EA may also terminate access to EA Services for violation of this Terms of Service (in its sole discretion) … You may lose your user name and persona as a result of termination. If you have more than one (1) Account, EA may terminate all of your Accounts and all related Entitlements. In response to a violation of these Terms of Service or any other agreement applicable to EA Services accessed by you, EA may issue you a warning, suspend your Account, selectively remove, revoke or garnish Entitlements at an Account and/or device level , immediately terminate any and all Accounts that you have established and/or temporarily or permanently ban your device and/or machine from accessing all EA Services or certain EA Services. You acknowledge that in such an instance EA is not required to provide you notice before taking action to suspend or terminate your Account, temporarily or permanently banning your device from some or all EA Services or selectively removing, revoking or garnishing Entitlements associated with your Account. If EA terminates your Account, you may not participate in an EA Service again without EA’s express permission. EA reserves the right to refuse to keep Accounts for, and provide EA Services to, any individual. You may not allow individuals whose Accounts have been terminated by EA to use your Account.

If your Account, or a particular subscription for an EA Service associated with your Account, is terminated, suspended and/or if any Entitlements are selectively removed, revoked or garnished from your Account and/or if your device is temporarily or permanently banned from accessing some or all EA Services, no refund will be granted, no Entitlements will be credited to you or converted to cash or other forms of reimbursement, and you will have no further access to your Account or Entitlements associated with your Account or the particular EA Service.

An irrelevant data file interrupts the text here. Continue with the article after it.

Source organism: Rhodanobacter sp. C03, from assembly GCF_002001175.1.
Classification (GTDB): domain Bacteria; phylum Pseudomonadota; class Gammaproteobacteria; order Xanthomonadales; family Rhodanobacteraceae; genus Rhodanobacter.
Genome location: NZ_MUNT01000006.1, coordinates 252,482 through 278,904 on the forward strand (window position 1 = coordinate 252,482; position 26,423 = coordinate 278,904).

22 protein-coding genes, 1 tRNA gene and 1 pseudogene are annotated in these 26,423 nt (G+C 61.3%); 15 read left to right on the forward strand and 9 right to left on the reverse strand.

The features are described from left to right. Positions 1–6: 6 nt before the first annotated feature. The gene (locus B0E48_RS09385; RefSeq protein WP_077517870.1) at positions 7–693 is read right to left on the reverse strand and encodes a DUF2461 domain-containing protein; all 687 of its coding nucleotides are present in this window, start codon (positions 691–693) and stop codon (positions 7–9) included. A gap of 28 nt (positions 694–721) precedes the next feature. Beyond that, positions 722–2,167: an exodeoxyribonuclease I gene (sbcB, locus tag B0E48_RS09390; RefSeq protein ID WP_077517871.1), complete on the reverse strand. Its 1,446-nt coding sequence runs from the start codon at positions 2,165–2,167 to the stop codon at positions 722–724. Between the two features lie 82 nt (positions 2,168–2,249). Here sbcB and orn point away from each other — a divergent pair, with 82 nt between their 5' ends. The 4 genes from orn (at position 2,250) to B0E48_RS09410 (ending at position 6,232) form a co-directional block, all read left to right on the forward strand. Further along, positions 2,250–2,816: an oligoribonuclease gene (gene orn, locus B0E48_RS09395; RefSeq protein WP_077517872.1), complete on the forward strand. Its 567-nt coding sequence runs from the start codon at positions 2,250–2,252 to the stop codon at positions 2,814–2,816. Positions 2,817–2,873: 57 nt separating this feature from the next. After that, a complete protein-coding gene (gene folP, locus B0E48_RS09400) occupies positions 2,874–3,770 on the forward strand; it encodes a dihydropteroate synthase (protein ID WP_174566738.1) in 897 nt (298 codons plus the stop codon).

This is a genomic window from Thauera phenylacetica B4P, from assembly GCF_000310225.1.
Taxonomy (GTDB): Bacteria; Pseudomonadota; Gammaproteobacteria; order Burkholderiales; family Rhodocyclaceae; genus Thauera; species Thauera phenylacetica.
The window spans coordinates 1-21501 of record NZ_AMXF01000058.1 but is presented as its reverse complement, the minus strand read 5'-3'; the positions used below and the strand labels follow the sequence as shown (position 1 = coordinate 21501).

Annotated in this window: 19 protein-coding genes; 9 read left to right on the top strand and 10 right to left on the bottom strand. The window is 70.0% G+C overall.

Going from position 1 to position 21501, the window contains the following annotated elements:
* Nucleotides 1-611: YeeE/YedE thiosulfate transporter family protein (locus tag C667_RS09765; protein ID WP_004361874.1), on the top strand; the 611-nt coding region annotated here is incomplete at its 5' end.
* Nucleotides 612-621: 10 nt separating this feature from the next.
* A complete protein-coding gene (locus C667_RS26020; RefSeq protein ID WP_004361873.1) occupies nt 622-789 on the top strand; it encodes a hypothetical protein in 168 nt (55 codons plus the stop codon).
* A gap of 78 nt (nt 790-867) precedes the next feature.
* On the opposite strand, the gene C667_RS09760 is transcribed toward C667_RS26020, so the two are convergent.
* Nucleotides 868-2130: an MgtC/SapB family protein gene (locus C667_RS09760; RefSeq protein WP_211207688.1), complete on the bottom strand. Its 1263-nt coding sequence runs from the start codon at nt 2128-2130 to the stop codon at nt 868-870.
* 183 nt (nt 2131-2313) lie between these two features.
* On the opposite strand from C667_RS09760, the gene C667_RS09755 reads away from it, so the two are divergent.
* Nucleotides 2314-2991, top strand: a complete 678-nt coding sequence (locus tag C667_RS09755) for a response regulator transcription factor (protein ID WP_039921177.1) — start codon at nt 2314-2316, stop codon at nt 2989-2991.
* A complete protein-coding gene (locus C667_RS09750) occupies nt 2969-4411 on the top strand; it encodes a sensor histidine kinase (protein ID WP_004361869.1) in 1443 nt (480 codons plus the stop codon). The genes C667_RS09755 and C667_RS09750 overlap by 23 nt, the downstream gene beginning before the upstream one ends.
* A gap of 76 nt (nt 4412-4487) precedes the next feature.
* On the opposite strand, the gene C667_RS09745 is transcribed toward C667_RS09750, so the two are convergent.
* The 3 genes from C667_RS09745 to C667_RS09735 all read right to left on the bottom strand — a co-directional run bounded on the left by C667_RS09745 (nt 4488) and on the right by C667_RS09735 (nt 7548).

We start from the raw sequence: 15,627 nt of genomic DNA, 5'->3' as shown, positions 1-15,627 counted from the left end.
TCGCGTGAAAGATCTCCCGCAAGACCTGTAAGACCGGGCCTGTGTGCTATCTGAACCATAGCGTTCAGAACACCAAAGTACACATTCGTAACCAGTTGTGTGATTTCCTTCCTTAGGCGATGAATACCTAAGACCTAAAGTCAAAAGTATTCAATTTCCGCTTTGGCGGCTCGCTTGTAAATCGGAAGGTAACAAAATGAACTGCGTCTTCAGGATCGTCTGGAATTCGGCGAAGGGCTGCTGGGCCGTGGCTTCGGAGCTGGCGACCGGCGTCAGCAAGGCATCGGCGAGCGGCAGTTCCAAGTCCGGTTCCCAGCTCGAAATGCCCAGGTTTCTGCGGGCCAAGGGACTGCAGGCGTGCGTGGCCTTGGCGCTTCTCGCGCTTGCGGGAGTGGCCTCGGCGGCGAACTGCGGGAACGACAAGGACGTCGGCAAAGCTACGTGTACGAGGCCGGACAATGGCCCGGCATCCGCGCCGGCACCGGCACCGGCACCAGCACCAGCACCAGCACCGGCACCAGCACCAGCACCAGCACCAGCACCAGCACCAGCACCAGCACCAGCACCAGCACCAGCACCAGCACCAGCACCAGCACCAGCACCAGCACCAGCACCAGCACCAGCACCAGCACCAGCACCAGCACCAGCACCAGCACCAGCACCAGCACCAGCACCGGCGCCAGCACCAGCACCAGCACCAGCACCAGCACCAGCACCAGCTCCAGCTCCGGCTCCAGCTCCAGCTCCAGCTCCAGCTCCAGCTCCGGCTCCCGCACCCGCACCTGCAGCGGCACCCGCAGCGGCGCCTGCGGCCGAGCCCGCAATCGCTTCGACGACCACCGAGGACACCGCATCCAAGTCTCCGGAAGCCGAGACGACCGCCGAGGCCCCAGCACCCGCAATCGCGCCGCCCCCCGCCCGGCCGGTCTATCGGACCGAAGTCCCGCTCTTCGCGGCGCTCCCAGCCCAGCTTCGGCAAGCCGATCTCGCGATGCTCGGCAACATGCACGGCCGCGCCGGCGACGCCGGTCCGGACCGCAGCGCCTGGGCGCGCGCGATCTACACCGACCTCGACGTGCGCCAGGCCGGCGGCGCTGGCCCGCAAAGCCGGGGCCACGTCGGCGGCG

Part of Section 11 of EA’s ToS:

You may violate the Terms of Service if, as determined by EA in its sole discretion, you:

[long list of actions]

Specific EA Services may also post additional rules that apply to your conduct on those services.

In short: “You agree that we can cut our services to you with no prior notice or compensation if it should break rules that we can invent after the fact, as interpreted by us only.”

In shorter: “You agree that fuck you.”

This has come to light of late mainly because Electronic Arts’ forums are tied to the same account as their games – with their new digital download service named ‘Origin’ – which means that any disputes over forum conduct has ended up in the permanent suspension of more than a few people’s game accounts. In one case, a gamer used the word “badass” on one of EA’s forums and, being banned due to a word filter, found he was banned from every game he purchased from EA as well.

Now, the funny aspect of this, if you can call it that, is that Terms of Services and End-User License Agreements are largely untested, legally, and as such their status as binding contracts are currently dubious. Indeed, it is hard to imagine that Section 20 of the ToS, which categorically denies customers the right to trial by jury and class-action lawsuits as well as severely limits the window of time in which they’re allowed to dispute anything at all, would be all that defensible if actually challenged.

Indeed, consumer rights legislation requires that, if a service is paid for, it remains available, and if it stops being available, a refund is offered. However, on the internet, the rules (seemingly in outsize response to piracy) have become fantastically draconian and currently exist largely because nobody’s taken the time to fight them yet. They’ve attempted to redefine products as services (for instance, a piece of software that you purchase for use offline is not a “product,” but a “service” that you lease the rights to use – a service that can be revoked), and now they’re attempting to redefine the parameters of services themselves.

Clearly this is just reality being a few years ahead of legislation, but it’s an incredibly sour note in the rather hostile relationship between corporations and consumers of late. At least, in the internet, nobody has yet and nobody likely will able to put a lid on piracy, so the consumers, for the moment, still have the upper hand.